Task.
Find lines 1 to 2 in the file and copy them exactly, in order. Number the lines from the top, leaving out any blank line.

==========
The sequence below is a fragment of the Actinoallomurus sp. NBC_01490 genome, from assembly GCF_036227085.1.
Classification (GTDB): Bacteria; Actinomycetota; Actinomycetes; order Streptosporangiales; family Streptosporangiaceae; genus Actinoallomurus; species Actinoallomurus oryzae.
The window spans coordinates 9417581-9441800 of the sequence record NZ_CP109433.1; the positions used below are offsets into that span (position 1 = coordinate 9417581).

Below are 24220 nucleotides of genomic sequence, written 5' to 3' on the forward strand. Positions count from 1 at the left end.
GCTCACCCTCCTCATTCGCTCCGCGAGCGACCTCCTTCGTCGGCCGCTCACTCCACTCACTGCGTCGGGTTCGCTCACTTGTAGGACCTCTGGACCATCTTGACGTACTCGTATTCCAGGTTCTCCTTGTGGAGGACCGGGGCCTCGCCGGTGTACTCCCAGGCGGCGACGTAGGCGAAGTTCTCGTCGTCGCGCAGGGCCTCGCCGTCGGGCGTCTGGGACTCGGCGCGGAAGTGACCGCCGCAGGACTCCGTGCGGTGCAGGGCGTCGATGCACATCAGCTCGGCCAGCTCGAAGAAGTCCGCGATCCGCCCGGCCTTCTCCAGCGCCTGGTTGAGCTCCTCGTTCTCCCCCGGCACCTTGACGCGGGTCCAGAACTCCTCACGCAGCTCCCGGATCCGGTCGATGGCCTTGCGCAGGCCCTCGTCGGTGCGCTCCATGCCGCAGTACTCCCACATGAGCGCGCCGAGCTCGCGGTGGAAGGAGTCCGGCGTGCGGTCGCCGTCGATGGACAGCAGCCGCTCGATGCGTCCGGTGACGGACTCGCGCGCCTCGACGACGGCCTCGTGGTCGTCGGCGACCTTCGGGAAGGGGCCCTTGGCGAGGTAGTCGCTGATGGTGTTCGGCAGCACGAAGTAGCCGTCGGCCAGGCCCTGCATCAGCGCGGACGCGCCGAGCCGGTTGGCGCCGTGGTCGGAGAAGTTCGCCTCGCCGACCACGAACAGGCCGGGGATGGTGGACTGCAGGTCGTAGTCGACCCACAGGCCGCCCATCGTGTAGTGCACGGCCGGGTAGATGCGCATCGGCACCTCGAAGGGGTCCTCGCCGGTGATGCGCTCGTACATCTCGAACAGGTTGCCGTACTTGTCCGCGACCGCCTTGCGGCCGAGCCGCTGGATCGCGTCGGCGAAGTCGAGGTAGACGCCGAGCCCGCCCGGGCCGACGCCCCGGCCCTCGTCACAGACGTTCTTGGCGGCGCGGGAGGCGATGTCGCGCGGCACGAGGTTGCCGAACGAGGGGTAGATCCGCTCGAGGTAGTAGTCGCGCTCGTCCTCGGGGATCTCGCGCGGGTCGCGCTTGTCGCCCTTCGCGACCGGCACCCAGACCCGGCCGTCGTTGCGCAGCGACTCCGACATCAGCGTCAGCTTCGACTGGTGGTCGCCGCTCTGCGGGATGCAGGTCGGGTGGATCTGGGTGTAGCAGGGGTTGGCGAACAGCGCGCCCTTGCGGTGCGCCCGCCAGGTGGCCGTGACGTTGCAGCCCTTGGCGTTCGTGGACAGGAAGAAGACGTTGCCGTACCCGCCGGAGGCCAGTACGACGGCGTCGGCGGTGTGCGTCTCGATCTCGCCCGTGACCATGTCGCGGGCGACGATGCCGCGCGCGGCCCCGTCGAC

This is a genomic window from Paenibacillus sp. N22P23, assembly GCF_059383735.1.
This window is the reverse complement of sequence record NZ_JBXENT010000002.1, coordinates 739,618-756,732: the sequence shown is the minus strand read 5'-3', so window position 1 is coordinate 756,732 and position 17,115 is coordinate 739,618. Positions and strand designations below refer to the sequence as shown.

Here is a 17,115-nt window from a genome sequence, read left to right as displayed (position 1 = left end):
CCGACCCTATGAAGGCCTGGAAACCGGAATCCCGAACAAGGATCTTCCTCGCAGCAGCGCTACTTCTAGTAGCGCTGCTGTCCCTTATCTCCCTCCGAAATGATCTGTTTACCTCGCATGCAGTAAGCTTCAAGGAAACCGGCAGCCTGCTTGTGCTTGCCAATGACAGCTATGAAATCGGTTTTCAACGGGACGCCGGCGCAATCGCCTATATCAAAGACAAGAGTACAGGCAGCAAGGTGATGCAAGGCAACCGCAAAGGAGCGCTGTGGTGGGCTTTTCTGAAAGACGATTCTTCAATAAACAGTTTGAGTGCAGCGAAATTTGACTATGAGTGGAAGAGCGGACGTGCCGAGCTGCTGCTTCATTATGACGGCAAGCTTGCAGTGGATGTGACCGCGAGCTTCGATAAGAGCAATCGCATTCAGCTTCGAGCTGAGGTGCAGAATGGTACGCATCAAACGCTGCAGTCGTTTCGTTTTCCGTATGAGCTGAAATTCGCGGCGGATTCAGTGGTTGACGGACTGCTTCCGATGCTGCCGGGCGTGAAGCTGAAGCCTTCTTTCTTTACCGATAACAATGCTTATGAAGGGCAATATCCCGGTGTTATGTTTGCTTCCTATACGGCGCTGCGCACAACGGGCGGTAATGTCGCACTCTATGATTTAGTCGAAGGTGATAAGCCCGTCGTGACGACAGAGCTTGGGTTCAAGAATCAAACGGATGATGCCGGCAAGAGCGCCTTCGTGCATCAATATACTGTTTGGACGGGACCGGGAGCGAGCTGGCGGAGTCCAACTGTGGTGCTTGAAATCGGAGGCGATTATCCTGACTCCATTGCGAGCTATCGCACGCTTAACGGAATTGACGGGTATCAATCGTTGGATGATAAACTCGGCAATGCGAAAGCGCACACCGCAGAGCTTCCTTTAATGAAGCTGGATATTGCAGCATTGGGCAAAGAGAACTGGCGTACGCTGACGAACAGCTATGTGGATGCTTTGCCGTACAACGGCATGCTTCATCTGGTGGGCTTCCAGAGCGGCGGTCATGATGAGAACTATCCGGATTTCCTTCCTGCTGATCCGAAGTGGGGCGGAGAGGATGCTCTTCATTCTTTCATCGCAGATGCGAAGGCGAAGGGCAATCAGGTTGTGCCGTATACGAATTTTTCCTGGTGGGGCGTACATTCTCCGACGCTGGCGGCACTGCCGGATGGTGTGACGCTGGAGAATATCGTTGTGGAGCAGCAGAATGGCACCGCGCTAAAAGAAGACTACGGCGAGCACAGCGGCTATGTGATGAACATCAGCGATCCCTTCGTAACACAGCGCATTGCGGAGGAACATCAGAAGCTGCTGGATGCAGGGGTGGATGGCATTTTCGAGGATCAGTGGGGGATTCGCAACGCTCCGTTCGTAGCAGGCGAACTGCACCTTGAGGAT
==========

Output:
The sequence below is a fragment of the Actinoallomurus sp. NBC_01490 genome, from assembly GCF_036227085.1.
Classification (GTDB): Bacteria; Actinomycetota; Actinomycetes; order Streptosporangiales; family Streptosporangiaceae; genus Actinoallomurus; species Actinoallomurus oryzae.